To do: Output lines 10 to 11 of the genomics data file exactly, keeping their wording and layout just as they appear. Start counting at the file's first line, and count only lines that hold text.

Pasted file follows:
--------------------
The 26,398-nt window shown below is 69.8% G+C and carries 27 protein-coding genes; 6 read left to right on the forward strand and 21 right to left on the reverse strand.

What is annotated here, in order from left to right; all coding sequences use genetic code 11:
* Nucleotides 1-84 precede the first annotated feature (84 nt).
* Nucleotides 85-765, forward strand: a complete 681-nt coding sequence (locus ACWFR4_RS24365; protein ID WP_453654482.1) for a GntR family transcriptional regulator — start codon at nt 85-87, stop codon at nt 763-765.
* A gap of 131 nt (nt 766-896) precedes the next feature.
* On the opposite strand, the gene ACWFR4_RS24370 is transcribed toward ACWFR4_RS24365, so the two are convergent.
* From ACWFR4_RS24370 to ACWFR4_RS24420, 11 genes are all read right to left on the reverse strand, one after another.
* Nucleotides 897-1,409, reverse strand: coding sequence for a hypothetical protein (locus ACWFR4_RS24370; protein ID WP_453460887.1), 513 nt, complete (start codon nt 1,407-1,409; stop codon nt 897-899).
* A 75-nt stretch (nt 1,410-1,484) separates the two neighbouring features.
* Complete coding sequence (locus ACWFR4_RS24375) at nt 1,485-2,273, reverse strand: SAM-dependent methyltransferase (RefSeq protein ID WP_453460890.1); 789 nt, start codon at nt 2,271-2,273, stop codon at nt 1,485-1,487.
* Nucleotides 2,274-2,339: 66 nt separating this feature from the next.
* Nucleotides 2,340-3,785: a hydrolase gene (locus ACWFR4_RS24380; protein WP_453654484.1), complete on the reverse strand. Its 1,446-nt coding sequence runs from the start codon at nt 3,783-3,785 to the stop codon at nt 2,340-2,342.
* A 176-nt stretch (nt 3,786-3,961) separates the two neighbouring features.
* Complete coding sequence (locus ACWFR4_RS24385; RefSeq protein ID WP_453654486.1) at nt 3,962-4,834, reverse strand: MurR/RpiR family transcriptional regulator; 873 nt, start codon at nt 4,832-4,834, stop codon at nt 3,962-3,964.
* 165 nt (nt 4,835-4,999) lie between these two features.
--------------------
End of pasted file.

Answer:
* Complete coding sequence (locus ACWFR4_RS24375) at nt 1,485-2,273, reverse strand: SAM-dependent methyltransferase (RefSeq protein ID WP_453460890.1); 789 nt, start codon at nt 2,271-2,273, stop codon at nt 1,485-1,487.
* Nucleotides 2,274-2,339: 66 nt separating this feature from the next.